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The Public’s Complicity in its Own Outrage

National Journal’s Ron Brownstein has written that independent voters are “expressing astronomical levels of discontent with President Obama, Congress and the Washington system itself.” He goes on to say “this towering wave of alienation” presages more volatility for our political system. Each party is experiencing a hemorrhaging of public support. What we are witnessing is “a simultaneous vote of no confidence from the public in both the American economy and its national government.”

Brownstein points out this is only the latest wave of alienation that has hit our shores. It’s actually been going on, to one degree or another, for several decades now. And while such antipathy might be justified in any particular moment in time, it’s also the case the current level of public discontent toward our governing class and its institutions carries some dangers. The framers of the American Constitution sought to confer legitimacy on the new government (which replaced the much weaker Articles of Confederation) in part because they understood such legitimacy was important to a free society.

I understand fierce criticism of our political class is sometimes in order. (I’ve even engaged in such criticism myself from time to time.) Often, and understandably, it’s driven by objective circumstances. And the American public is not inclined to deify its (living) politicians, which is a healthy thing.

But we need to recognize this as well: if the public’s animus for our system of government is unrelenting and unceasing, it eventually undermines self-government itself. A democracy relies on widespread respect for the authority of government and compliance with its laws, including (and even especially) from those who are on the losing end of elections. Beyond that, it’s difficult to maintain one’s love of country if one harbors, over a sustained period of time, utter disdain for its governing institutions, for its lawmakers and for its laws.

Then there is the matter of the public itself. America’s first President, in his Farewell Address, said, “This government, the offspring of our own choice uninfluenced and unawed,… has a just claim to your confidence and your support.”

Note well the words of Washington: He wanted government to have a “just claim to [our] confidence and [our] support.” He understood, of course,
that government needed to act in ways that warranted public support. But Washington also understood that government was then, as it is now, the “offspring of our own choice.” And that is something that too many of us ignore or deny.

For the sake of the argument, accept an assumption with which I disagree. Grant for the moment our political class is a miserable and inept lot. So who exactly created this political class? Who voted our lawmakers into office? Why haven’t we produced more “proper guardians of the public weal,” in the elegant words of Madison?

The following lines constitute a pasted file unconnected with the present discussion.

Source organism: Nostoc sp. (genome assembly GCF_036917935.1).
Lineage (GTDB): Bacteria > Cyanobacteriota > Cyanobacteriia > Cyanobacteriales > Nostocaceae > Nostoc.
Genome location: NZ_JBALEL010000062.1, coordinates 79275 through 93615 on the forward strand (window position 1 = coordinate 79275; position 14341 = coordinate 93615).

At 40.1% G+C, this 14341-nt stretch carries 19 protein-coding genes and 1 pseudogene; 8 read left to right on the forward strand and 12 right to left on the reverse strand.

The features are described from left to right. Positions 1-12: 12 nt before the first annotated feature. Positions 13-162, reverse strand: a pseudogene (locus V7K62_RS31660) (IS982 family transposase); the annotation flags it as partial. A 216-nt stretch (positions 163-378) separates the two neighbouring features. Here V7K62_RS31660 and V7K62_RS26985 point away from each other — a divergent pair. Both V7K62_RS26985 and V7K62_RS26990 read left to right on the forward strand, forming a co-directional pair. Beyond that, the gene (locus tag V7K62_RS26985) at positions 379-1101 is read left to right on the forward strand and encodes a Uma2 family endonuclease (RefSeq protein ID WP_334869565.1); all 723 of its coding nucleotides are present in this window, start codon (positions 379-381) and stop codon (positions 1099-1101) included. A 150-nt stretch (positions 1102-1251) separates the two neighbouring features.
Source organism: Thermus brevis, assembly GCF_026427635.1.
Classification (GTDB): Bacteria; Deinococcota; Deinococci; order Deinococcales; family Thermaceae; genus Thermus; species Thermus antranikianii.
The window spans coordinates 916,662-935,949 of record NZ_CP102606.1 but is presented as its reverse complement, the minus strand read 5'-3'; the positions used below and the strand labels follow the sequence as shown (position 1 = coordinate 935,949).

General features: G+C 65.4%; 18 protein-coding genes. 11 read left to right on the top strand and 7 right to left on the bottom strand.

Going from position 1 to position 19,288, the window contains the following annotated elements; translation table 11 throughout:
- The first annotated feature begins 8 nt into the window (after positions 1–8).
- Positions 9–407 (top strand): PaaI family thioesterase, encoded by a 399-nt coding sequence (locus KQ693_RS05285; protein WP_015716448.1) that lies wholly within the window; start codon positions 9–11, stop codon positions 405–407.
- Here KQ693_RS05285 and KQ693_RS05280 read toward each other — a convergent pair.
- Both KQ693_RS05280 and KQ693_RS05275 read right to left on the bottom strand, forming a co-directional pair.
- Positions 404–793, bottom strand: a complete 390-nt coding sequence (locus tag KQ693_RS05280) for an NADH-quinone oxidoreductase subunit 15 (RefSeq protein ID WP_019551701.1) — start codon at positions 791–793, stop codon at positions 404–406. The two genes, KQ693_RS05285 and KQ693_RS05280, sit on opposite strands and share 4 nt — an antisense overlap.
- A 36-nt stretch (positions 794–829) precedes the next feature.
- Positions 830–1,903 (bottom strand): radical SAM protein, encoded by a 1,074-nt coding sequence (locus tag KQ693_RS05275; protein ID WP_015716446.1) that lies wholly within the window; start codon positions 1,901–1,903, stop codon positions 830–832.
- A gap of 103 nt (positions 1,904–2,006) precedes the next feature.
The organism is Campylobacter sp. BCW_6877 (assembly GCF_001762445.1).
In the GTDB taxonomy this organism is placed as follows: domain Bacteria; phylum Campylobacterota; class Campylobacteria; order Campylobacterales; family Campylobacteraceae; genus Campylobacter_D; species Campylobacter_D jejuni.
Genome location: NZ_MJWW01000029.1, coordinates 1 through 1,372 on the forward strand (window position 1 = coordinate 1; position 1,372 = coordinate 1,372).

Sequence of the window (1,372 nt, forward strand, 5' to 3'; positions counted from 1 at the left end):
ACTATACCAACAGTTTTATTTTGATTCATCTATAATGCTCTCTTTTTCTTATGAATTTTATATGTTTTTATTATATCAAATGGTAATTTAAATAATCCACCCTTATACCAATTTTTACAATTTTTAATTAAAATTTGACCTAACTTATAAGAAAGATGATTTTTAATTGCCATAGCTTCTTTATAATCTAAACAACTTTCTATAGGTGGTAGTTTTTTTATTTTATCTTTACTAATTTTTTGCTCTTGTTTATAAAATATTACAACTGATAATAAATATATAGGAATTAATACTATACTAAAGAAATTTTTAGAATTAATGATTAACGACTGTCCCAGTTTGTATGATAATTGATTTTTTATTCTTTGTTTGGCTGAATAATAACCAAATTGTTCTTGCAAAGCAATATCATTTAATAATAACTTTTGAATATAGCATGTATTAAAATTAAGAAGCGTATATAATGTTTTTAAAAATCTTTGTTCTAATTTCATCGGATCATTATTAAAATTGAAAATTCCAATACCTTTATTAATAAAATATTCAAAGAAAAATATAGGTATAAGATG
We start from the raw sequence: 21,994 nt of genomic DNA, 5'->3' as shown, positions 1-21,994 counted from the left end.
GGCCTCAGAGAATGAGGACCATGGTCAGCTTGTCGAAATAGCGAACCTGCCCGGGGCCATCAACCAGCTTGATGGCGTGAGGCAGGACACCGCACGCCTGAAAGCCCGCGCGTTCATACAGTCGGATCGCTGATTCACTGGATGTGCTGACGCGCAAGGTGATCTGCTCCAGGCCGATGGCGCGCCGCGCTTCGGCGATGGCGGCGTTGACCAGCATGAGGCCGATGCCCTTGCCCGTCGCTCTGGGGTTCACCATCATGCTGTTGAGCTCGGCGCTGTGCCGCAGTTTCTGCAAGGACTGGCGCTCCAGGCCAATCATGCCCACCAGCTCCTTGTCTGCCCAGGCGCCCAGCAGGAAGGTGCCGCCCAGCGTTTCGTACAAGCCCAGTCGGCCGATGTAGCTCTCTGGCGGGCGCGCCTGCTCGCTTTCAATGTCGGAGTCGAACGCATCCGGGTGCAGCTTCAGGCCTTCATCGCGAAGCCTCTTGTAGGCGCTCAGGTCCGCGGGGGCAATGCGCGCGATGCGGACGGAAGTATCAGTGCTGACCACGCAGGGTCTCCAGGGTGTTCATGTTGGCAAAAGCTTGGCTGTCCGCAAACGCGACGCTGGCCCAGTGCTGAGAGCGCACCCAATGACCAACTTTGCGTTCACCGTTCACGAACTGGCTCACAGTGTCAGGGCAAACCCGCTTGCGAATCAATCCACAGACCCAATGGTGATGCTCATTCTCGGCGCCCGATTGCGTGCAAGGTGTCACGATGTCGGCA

I can’t do full justice to this matter here. But this much is clear: The responsibility, at least in part, rests with the American people. What we are seeing play itself out in Washington year after year are politicians who represent the different interests, demands and appetites of the American polity (let’s call them factions). And so voters get angry at politicians who can’t produce a balanced budget even as they get angry at politicians who want to reform entitlement programs that are causing our fiscal crisis. One can make a serious argument, in fact, that one of the problems with the public is it expects its elected representatives to respond to the shifting winds of public opinion.

Irving Kristol, as usual, put it as well as anyone. “I do indeed have faith in the common people,” he said, “only I don’t have very much faith in them. Nor is there anything snobbish or, as we now say, ‘elitist’ about such a statement. I include myself among those common people and, knowing myself as I do, I would say that anyone who constructed a political system based on unlimited faith in my good character was someone with a fondness for high-risk enterprises.”

It’s a comforting game many of us like to play, to insist the American people are the font of all wisdom and our politicians are nothing but knaves and fools. Perhaps they are; but if they are, it’s worth at least a moment’s self-reflection on the part of the public, which after all elects (and often re-elects) our public officials. We may not like the political jars of clay that have been produced. But in America, it is worth recalling that “we the people” are, in the end, the potters.



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